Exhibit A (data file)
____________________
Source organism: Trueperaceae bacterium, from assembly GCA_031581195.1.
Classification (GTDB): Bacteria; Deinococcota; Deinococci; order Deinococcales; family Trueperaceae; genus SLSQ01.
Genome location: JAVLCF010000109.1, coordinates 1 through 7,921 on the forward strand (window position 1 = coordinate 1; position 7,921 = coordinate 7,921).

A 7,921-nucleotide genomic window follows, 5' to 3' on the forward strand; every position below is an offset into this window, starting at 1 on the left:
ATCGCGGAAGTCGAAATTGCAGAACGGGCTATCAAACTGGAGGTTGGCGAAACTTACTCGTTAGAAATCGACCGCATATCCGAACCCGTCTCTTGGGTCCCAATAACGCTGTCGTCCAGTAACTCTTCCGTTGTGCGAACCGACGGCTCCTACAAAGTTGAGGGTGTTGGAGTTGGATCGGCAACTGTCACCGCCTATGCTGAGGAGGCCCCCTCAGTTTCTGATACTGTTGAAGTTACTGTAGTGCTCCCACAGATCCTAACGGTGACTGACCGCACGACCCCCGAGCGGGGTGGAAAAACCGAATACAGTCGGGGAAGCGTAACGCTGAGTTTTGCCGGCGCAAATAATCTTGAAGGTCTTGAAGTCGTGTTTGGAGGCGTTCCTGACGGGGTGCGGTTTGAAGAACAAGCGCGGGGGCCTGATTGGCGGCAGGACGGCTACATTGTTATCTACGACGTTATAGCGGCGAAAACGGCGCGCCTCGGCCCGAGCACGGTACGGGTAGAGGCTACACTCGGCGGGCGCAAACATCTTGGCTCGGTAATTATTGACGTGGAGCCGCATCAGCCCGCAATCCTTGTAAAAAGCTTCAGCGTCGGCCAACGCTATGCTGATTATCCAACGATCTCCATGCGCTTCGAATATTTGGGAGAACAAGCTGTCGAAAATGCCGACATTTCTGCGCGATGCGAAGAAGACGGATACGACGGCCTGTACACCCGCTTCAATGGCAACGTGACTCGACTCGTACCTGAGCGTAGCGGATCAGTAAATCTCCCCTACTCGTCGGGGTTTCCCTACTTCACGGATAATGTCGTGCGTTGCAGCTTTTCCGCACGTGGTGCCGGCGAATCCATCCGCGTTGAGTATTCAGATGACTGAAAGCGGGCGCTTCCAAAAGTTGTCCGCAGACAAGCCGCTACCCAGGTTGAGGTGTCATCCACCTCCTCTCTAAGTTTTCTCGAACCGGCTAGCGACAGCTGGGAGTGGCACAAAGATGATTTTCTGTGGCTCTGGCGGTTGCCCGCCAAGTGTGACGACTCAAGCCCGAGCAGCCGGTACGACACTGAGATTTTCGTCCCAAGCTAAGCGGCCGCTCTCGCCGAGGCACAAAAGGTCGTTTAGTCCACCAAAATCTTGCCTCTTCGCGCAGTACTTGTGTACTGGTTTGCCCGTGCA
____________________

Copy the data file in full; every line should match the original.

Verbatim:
Source organism: Trueperaceae bacterium, from assembly GCA_031581195.1.
Classification (GTDB): Bacteria; Deinococcota; Deinococci; order Deinococcales; family Trueperaceae; genus SLSQ01.
Genome location: JAVLCF010000109.1, coordinates 1 through 7,921 on the forward strand (window position 1 = coordinate 1; position 7,921 = coordinate 7,921).

A 7,921-nucleotide genomic window follows, 5' to 3' on the forward strand; every position below is an offset into this window, starting at 1 on the left:
ATCGCGGAAGTCGAAATTGCAGAACGGGCTATCAAACTGGAGGTTGGCGAAACTTACTCGTTAGAAATCGACCGCATATCCGAACCCGTCTCTTGGGTCCCAATAACGCTGTCGTCCAGTAACTCTTCCGTTGTGCGAACCGACGGCTCCTACAAAGTTGAGGGTGTTGGAGTTGGATCGGCAACTGTCACCGCCTATGCTGAGGAGGCCCCCTCAGTTTCTGATACTGTTGAAGTTACTGTAGTGCTCCCACAGATCCTAACGGTGACTGACCGCACGACCCCCGAGCGGGGTGGAAAAACCGAATACAGTCGGGGAAGCGTAACGCTGAGTTTTGCCGGCGCAAATAATCTTGAAGGTCTTGAAGTCGTGTTTGGAGGCGTTCCTGACGGGGTGCGGTTTGAAGAACAAGCGCGGGGGCCTGATTGGCGGCAGGACGGCTACATTGTTATCTACGACGTTATAGCGGCGAAAACGGCGCGCCTCGGCCCGAGCACGGTACGGGTAGAGGCTACACTCGGCGGGCGCAAACATCTTGGCTCGGTAATTATTGACGTGGAGCCGCATCAGCCCGCAATCCTTGTAAAAAGCTTCAGCGTCGGCCAACGCTATGCTGATTATCCAACGATCTCCATGCGCTTCGAATATTTGGGAGAACAAGCTGTCGAAAATGCCGACATTTCTGCGCGATGCGAAGAAGACGGATACGACGGCCTGTACACCCGCTTCAATGGCAACGTGACTCGACTCGTACCTGAGCGTAGCGGATCAGTAAATCTCCCCTACTCGTCGGGGTTTCCCTACTTCACGGATAATGTCGTGCGTTGCAGCTTTTCCGCACGTGGTGCCGGCGAATCCATCCGCGTTGAGTATTCAGATGACTGAAAGCGGGCGCTTCCAAAAGTTGTCCGCAGACAAGCCGCTACCCAGGTTGAGGTGTCATCCACCTCCTCTCTAAGTTTTCTCGAACCGGCTAGCGACAGCTGGGAGTGGCACAAAGATGATTTTCTGTGGCTCTGGCGGTTGCCCGCCAAGTGTGACGACTCAAGCCCGAGCAGCCGGTACGACACTGAGATTTTCGTCCCAAGCTAAGCGGCCGCTCTCGCCGAGGCACAAAAGGTCGTTTAGTCCACCAAAATCTTGCCTCTTCGCGCAGTACTTGTGTACTGGTTTGCCCGTGCA